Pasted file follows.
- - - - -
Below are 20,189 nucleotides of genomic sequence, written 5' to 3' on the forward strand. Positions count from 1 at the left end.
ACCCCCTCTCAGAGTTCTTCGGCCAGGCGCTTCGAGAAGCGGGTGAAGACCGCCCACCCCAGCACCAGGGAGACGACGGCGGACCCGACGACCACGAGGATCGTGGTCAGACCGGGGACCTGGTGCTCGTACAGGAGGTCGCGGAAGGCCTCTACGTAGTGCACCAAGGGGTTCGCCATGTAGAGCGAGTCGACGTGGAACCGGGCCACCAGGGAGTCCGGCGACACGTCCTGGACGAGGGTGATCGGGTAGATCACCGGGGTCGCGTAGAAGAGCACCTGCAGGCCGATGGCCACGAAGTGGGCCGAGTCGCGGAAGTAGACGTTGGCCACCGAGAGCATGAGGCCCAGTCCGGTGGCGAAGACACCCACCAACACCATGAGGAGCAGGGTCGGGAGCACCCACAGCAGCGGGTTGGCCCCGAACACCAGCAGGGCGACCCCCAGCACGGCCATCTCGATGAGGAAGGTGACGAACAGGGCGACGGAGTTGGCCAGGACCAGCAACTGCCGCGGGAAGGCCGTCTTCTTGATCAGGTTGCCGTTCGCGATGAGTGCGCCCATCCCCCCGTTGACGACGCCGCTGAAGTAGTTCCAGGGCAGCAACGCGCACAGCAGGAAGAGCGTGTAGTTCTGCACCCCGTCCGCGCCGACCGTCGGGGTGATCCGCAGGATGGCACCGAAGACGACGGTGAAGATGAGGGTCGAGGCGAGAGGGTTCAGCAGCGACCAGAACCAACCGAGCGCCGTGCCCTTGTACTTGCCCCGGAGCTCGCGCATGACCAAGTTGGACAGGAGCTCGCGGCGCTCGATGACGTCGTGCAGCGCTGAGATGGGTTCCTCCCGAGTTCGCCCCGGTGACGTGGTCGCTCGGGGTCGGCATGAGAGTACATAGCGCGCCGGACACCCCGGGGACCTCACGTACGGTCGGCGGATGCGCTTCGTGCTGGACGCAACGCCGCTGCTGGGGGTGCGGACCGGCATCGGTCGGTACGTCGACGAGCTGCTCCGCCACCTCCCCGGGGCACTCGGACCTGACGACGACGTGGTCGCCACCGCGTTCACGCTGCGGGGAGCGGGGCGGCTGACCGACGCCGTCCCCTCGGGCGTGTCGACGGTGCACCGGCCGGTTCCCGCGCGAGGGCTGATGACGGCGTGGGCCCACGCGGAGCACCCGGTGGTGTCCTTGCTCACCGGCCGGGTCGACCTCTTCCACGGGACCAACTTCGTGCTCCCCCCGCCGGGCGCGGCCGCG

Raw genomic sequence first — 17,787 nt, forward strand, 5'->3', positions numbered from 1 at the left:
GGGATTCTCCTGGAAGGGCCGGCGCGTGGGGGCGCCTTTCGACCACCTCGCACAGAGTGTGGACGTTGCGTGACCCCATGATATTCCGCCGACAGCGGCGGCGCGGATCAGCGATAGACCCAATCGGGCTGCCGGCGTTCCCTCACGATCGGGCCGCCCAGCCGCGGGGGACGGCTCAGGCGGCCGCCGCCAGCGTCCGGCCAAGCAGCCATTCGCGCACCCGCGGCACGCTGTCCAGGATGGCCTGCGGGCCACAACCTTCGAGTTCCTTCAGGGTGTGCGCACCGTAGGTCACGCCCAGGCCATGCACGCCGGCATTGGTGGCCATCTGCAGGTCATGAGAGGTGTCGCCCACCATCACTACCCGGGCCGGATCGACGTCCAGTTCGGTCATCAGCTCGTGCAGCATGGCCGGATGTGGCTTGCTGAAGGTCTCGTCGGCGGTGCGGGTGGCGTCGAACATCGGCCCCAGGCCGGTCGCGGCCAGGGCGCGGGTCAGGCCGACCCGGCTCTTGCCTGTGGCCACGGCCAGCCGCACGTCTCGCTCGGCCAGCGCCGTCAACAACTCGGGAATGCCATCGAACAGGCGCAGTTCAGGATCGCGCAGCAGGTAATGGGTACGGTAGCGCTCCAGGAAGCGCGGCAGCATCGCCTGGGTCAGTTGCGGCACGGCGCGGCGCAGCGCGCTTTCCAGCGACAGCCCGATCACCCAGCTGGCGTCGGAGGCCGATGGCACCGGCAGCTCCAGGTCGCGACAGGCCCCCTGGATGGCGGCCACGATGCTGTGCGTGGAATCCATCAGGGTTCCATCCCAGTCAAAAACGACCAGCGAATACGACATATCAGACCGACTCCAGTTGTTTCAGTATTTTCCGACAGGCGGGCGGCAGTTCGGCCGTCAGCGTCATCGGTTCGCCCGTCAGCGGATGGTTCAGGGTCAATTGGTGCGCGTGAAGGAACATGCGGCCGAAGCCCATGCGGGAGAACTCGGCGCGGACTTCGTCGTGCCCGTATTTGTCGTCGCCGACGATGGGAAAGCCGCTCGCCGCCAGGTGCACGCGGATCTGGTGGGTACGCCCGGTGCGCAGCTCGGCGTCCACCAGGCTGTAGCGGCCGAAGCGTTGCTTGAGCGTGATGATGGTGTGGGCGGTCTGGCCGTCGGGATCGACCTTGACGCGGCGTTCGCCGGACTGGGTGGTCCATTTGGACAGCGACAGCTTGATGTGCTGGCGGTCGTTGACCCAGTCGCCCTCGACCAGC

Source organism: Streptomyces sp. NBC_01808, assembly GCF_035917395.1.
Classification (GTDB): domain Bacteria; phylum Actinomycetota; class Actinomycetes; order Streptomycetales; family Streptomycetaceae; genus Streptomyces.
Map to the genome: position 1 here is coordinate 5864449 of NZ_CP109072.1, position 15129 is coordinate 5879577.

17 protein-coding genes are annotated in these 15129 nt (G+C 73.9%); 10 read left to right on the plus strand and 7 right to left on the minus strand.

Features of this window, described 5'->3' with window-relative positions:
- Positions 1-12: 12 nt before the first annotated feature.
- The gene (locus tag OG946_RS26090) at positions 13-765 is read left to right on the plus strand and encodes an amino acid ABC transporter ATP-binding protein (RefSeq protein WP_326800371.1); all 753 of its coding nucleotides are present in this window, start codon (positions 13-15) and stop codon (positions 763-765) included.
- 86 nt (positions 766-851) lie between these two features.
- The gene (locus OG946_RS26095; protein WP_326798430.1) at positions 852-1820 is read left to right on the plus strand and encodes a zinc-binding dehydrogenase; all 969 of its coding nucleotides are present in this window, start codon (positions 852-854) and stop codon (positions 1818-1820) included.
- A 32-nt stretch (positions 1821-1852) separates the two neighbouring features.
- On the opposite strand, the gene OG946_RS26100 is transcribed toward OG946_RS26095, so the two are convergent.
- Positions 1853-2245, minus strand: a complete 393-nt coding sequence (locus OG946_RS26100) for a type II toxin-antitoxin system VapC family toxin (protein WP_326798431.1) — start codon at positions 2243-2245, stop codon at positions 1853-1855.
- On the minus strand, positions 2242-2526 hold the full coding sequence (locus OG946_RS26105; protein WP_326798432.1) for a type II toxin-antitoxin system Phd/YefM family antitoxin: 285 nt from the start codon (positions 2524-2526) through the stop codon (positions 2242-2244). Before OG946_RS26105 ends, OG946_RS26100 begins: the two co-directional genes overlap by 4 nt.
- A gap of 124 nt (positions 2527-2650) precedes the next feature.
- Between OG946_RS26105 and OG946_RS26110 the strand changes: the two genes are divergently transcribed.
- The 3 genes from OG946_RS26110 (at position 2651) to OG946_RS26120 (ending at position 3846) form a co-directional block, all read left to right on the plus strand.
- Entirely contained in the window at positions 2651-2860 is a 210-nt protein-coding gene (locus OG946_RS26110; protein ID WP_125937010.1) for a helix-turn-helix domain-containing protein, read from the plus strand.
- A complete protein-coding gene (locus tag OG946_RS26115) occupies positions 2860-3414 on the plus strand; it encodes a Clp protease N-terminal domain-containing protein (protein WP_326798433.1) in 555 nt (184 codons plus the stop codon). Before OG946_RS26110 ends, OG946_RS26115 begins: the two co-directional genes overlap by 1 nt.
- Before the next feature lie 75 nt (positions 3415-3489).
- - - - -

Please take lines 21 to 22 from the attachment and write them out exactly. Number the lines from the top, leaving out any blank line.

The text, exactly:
- Entirely contained in the window at positions 2651-2860 is a 210-nt protein-coding gene (locus OG946_RS26110; protein ID WP_125937010.1) for a helix-turn-helix domain-containing protein, read from the plus strand.
- A complete protein-coding gene (locus tag OG946_RS26115) occupies positions 2860-3414 on the plus strand; it encodes a Clp protease N-terminal domain-containing protein (protein WP_326798433.1) in 555 nt (184 codons plus the stop codon). Before OG946_RS26110 ends, OG946_RS26115 begins: the two co-directional genes overlap by 1 nt.